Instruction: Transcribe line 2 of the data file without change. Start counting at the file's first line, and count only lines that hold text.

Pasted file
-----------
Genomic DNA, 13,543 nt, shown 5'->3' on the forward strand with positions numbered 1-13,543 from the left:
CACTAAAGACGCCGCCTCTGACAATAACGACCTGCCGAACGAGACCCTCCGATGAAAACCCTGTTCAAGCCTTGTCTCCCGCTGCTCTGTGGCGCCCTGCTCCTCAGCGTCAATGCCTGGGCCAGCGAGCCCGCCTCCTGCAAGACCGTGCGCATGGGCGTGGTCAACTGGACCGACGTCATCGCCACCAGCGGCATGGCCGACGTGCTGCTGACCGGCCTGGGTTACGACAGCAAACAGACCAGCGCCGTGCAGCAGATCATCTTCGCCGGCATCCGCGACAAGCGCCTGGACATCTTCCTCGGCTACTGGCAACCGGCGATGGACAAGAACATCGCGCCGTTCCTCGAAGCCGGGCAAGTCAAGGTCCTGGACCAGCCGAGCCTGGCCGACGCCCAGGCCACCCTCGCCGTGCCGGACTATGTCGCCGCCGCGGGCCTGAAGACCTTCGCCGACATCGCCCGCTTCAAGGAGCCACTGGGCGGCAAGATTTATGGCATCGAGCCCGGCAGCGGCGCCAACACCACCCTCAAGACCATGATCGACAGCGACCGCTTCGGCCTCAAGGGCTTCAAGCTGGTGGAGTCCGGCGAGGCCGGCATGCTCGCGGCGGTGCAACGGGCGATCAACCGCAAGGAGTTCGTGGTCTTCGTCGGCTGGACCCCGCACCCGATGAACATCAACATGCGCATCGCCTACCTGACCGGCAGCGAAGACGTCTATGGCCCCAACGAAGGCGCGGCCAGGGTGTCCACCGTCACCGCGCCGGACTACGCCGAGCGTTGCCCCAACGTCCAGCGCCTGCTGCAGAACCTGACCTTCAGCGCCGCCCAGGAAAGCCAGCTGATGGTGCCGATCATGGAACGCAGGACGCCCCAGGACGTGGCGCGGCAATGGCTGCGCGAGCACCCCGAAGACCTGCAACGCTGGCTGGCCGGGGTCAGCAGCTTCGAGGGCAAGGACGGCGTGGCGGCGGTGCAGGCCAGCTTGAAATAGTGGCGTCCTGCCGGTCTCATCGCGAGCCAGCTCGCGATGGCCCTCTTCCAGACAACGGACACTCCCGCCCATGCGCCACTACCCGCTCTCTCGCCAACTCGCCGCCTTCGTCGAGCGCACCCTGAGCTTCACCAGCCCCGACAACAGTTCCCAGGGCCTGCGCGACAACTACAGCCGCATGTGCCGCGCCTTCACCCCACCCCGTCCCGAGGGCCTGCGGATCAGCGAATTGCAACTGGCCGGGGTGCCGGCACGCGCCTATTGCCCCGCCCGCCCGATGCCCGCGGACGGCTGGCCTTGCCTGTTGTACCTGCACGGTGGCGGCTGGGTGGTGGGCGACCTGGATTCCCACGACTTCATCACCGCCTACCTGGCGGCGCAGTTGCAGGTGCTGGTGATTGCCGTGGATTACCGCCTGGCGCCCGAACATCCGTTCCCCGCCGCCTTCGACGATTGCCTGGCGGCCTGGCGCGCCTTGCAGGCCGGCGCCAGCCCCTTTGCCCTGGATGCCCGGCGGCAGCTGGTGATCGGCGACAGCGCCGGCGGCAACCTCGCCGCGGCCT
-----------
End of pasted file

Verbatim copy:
CACTAAAGACGCCGCCTCTGACAATAACGACCTGCCGAACGAGACCCTCCGATGAAAACCCTGTTCAAGCCTTGTCTCCCGCTGCTCTGTGGCGCCCTGCTCCTCAGCGTCAATGCCTGGGCCAGCGAGCCCGCCTCCTGCAAGACCGTGCGCATGGGCGTGGTCAACTGGACCGACGTCATCGCCACCAGCGGCATGGCCGACGTGCTGCTGACCGGCCTGGGTTACGACAGCAAACAGACCAGCGCCGTGCAGCAGATCATCTTCGCCGGCATCCGCGACAAGCGCCTGGACATCTTCCTCGGCTACTGGCAACCGGCGATGGACAAGAACATCGCGCCGTTCCTCGAAGCCGGGCAAGTCAAGGTCCTGGACCAGCCGAGCCTGGCCGACGCCCAGGCCACCCTCGCCGTGCCGGACTATGTCGCCGCCGCGGGCCTGAAGACCTTCGCCGACATCGCCCGCTTCAAGGAGCCACTGGGCGGCAAGATTTATGGCATCGAGCCCGGCAGCGGCGCCAACACCACCCTCAAGACCATGATCGACAGCGACCGCTTCGGCCTCAAGGGCTTCAAGCTGGTGGAGTCCGGCGAGGCCGGCATGCTCGCGGCGGTGCAACGGGCGATCAACCGCAAGGAGTTCGTGGTCTTCGTCGGCTGGACCCCGCACCCGATGAACATCAACATGCGCATCGCCTACCTGACCGGCAGCGAAGACGTCTATGGCCCCAACGAAGGCGCGGCCAGGGTGTCCACCGTCACCGCGCCGGACTACGCCGAGCGTTGCCCCAACGTCCAGCGCCTGCTGCAGAACCTGACCTTCAGCGCCGCCCAGGAAAGCCAGCTGATGGTGCCGATCATGGAACGCAGGACGCCCCAGGACGTGGCGCGGCAATGGCTGCGCGAGCACCCCGAAGACCTGCAACGCTGGCTGGCCGGGGTCAGCAGCTTCGAGGGCAAGGACGGCGTGGCGGCGGTGCAGGCCAGCTTGAAATAGTGGCGTCCTGCCGGTCTCATCGCGAGCCAGCTCGCGATGGCCCTCTTCCAGACAACGGACACTCCCGCCCATGCGCCACTACCCGCTCTCTCGCCAACTCGCCGCCTTCGTCGAGCGCACCCTGAGCTTCACCAGCCCCGACAACAGTTCCCAGGGCCTGCGCGACAACTACAGCCGCATGTGCCGCGCCTTCACCCCACCCCGTCCCGAGGGCCTGCGGATCAGCGAATTGCAACTGGCCGGGGTGCCGGCACGCGCCTATTGCCCCGCCCGCCCGATGCCCGCGGACGGCTGGCCTTGCCTGTTGTACCTGCACGGTGGCGGCTGGGTGGTGGGCGACCTGGATTCCCACGACTTCATCACCGCCTACCTGGCGGCGCAGTTGCAGGTGCTGGTGATTGCCGTGGATTACCGCCTGGCGCCCGAACATCCGTTCCCCGCCGCCTTCGACGATTGCCTGGCGGCCTGGCGCGCCTTGCAGGCCGGCGCCAGCCCCTTTGCCCTGGATGCCCGGCGGCAGCTGGTGATCGGCGACAGCGCCGGCGGCAACCTCGCCGCGGCCT